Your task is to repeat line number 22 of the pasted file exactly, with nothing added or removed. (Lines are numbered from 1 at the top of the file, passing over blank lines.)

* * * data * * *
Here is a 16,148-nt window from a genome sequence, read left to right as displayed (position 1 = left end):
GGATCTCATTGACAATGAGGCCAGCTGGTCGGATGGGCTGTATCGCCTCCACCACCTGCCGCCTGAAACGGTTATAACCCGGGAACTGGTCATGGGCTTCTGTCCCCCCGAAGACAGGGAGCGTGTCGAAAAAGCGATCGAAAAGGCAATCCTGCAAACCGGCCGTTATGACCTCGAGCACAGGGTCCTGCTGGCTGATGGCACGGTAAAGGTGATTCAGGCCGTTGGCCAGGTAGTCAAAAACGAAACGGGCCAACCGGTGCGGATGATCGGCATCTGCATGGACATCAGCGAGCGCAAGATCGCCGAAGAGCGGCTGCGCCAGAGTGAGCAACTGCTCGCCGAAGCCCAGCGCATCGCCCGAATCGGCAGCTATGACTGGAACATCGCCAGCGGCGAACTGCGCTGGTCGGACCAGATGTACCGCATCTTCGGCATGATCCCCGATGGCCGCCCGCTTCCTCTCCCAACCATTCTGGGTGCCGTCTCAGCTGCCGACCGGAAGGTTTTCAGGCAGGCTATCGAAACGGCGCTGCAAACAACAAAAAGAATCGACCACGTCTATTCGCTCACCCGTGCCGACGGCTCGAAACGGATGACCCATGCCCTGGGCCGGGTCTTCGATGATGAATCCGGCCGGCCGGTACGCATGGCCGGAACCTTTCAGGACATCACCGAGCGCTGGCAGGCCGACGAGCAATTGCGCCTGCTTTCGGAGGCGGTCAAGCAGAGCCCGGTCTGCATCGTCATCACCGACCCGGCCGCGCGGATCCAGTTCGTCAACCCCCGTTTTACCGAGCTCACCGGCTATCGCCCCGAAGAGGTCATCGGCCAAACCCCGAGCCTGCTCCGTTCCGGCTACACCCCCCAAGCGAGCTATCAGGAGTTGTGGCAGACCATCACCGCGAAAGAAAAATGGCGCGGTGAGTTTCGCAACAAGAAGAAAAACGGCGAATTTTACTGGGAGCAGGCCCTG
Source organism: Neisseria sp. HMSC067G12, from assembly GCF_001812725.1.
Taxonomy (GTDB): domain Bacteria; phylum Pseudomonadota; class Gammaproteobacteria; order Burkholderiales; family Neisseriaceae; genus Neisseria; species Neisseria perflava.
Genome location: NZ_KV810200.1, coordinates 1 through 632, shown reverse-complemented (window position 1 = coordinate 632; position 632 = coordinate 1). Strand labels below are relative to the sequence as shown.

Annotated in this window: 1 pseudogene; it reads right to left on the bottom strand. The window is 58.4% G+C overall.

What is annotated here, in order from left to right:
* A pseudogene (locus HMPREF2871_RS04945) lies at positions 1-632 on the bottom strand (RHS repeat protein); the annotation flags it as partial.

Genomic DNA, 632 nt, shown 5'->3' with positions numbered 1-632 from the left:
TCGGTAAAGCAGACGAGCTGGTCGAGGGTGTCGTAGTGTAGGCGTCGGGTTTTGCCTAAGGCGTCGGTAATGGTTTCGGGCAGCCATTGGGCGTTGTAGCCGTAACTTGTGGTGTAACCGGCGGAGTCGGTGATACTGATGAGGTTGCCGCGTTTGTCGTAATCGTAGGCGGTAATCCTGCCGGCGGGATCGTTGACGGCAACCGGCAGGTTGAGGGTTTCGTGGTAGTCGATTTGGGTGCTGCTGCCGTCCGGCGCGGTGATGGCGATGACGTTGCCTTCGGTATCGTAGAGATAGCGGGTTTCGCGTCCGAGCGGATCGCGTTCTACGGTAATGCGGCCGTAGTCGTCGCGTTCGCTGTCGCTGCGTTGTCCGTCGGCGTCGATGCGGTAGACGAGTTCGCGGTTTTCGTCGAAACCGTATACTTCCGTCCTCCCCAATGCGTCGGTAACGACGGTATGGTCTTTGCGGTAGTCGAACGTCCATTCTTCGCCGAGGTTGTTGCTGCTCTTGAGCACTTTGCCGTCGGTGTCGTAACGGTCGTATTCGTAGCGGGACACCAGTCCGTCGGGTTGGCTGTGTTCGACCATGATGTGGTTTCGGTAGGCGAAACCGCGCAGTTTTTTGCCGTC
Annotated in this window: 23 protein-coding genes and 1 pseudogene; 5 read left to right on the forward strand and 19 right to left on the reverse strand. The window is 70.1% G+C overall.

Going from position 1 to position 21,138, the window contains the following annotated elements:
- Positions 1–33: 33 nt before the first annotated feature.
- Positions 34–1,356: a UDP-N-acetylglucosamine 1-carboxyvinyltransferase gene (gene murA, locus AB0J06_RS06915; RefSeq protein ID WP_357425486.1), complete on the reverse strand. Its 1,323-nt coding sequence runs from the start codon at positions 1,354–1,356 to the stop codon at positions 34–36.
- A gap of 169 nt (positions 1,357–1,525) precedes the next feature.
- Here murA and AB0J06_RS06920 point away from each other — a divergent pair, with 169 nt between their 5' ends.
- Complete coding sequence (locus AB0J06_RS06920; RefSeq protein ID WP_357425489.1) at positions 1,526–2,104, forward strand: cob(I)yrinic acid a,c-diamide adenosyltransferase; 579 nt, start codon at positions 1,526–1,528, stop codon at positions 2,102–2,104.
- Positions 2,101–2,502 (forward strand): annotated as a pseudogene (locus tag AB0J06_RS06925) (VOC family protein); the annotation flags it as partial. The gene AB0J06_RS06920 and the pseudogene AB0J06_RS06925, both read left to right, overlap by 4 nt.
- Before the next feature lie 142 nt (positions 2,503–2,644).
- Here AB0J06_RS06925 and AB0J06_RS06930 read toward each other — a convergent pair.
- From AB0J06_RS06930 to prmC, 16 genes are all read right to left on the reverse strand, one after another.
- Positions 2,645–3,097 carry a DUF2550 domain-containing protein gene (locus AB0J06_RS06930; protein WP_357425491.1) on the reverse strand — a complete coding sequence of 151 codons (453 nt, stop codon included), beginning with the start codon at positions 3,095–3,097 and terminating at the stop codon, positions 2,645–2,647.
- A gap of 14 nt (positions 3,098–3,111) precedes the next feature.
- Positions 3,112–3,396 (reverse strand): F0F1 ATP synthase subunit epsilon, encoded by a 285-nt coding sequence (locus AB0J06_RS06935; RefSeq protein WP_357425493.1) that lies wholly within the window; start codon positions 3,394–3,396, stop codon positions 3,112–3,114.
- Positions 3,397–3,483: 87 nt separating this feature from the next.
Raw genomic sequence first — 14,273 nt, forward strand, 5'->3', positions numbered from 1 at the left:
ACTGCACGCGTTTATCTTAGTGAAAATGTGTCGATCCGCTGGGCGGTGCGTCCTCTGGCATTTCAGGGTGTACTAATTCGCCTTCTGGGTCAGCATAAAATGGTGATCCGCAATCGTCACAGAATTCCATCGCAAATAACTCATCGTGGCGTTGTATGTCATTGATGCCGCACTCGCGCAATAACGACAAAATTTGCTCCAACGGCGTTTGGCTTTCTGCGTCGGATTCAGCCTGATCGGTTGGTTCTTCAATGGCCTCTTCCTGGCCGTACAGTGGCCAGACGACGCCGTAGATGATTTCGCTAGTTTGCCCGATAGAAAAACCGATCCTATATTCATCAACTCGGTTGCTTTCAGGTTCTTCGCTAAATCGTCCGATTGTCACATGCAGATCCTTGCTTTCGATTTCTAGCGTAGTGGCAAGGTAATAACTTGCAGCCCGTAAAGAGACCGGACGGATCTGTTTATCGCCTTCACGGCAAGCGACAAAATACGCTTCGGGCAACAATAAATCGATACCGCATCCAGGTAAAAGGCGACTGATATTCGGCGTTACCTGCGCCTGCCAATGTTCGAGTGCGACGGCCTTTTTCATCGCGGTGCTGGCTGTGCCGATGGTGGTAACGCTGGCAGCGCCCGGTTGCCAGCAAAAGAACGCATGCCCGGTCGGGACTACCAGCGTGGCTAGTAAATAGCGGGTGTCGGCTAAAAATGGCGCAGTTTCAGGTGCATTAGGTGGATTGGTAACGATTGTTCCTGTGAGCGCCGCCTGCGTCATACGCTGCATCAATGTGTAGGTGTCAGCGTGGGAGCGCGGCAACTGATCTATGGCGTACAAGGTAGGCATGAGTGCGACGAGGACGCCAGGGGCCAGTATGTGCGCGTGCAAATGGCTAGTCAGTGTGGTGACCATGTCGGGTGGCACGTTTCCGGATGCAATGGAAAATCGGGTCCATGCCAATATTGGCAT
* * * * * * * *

- Positions 2,645–3,097 carry a DUF2550 domain-containing protein gene (locus AB0J06_RS06930; protein WP_357425491.1) on the reverse strand — a complete coding sequence of 151 codons (453 nt, stop codon included), beginning with the start codon at positions 3,095–3,097 and terminating at the stop codon, positions 2,645–2,647.